Speaking of moorings, I really like some of the offside ones you see above and below Claydon. I wonder how you get one and what they cost. Do people buy the plot or rent it?
How nice is that? You own little canalside garden with your boat right there alongside.
It's interesting how many of them have shepherds huts like this one
One just above Broadmoor lock even has a gypsy caravan, but my photographer of the day (Kath) was too busy with the lock gates to take a picture. Who said women were good at multi tasking?
What a difference a day makes in British weather. Wednesday was all heavy wind and lashing rain, and next morning, all sunshine and blue skies. We were somewhat trepidatious when we left Fenny in the morning after the engine problems we had earlier but everything went fine and the engine temperature gauge stayed exactly where it should be. Phew!
It's all getting a bit autumnal although some youngsters still think it's OK for a quick dip even if the canal is a bit shallow. I guess the water is still warmish, but I don't think I'll be trying it.
On the subject of autumn pusuits, two of my uncles, Bert and George, used to make a barrel of cider every year from windfall apples from the many orchards around our village. (You'd be right in assuming that I come from rustic stock). Everything went in, bruised apples, partly rotten ones, any old variety, probably quite a few wasps and various grubs and as you'd expect, the cider they produced was strong but quite frankly, bloody awful. Why do I mention this? Well it was seeing these apples, mostly crab apples, on the towpath that reminded me.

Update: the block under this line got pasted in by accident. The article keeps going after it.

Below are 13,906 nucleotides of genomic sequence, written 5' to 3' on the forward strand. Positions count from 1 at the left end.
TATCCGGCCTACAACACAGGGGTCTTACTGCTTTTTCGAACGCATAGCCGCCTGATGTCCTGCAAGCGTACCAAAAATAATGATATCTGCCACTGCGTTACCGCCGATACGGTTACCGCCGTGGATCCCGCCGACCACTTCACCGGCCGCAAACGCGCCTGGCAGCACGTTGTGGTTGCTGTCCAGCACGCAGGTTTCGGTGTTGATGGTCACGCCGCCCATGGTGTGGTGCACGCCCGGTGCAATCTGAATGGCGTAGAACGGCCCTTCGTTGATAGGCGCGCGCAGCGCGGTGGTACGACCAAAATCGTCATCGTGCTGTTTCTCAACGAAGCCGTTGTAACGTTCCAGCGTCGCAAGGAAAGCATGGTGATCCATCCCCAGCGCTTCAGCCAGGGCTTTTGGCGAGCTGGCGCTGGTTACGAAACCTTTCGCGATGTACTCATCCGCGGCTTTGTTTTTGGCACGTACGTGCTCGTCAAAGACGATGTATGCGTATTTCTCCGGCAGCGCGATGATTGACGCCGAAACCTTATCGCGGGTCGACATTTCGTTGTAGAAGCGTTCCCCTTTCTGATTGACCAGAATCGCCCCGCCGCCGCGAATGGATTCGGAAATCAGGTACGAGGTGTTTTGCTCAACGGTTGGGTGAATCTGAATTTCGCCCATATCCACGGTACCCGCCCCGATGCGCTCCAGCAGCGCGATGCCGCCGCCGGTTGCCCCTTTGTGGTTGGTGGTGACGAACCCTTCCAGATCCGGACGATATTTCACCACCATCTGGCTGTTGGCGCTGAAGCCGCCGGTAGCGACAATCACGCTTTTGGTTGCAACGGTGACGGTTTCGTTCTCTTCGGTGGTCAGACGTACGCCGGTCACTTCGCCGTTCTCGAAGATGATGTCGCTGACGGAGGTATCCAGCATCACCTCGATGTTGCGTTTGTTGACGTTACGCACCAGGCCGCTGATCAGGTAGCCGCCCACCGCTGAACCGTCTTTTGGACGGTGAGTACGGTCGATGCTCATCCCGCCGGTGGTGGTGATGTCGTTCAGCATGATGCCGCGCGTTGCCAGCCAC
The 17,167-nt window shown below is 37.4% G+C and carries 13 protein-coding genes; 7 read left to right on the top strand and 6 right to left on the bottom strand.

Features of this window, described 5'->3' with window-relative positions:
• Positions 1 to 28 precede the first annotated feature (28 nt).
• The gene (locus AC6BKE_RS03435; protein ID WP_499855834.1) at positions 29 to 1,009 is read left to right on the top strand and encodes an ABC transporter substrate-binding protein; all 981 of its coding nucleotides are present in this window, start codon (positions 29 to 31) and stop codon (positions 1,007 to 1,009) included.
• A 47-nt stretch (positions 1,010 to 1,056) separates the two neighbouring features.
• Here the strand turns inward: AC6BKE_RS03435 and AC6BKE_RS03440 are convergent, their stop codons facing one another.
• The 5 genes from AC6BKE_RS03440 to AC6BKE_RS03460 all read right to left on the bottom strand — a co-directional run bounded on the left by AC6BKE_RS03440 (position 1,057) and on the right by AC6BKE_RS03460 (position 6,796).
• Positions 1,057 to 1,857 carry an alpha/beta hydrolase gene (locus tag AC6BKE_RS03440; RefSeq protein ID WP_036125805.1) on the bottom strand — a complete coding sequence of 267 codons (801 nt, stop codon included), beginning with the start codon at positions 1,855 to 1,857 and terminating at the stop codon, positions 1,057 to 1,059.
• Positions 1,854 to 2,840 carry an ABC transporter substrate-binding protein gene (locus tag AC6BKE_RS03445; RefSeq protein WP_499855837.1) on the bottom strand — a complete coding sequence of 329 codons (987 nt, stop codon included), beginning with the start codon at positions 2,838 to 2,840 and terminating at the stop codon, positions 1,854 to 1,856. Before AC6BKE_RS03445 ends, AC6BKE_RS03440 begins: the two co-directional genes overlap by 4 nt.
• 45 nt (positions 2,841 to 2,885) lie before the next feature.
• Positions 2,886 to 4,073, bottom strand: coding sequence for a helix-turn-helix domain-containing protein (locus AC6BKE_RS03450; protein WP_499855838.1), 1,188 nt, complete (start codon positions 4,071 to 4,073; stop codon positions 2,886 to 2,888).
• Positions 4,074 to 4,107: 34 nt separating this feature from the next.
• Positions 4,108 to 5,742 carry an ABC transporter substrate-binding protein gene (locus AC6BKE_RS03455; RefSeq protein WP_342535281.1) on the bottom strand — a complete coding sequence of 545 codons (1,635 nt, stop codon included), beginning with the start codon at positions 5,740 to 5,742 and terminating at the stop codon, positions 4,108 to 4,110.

You probably could produce some sort of cider from them but I'm pretty sure it would taste as bad as Bert and George's. A pity, because this year's hedgerow crop really is a bumper one.
After yesterday's breakdown (see previous post) the RCR man arrived promptly at 9.30 this morning and by 10.30 he was gone and we were fixed. The poor bloke opted to investigate and effect a repair in the rain and wind, but he remained cheerful throughout. All it was, was one of the pipes that feed the calorifier heater coil had come adrift, so all it needed was a new jubilee clip and a good tighten up and a cooling system refill. He did take a lot of trouble (more than I would have done I think) to get any air out of the system. The engine has been running now for an hour and a half and all is good. Phew!
We get a free basic membership of RCR along with our GJW boat insurance. We just have to pay £65 for a callout which includes 2 hours labour on site. I reckon that's a bargain. Our man had to drive an hour and a half to get to us.
The weather forecast for the rest of the day is not conducive to boating if you don't have to, and we're in no hurry so we'll stay put.
First things first. Grace is now out of hospital (see yesterdays post) and doing fine.
Second things second. More stress. We've just called River Canal Rescue and you know what that means. We need a repair. Luckily we're at the Wharf at Fenny Compton so at least we're very accessible by road. It was blowing a hooley up by the radio mast this morning, so we stayed put until after lunch. Come to think of it you could hardly pick a more windswept spot. Once we did get going we got into the trees and the high hedges and it was much calmer thank goodness. About a mile before Fenny, I noticed the engine temperature gauge climbing rapidly. We pulled into the bank just as it hit max :120 degrees C. Lifting the engine cover, a good amount of smoke/steam clouded out.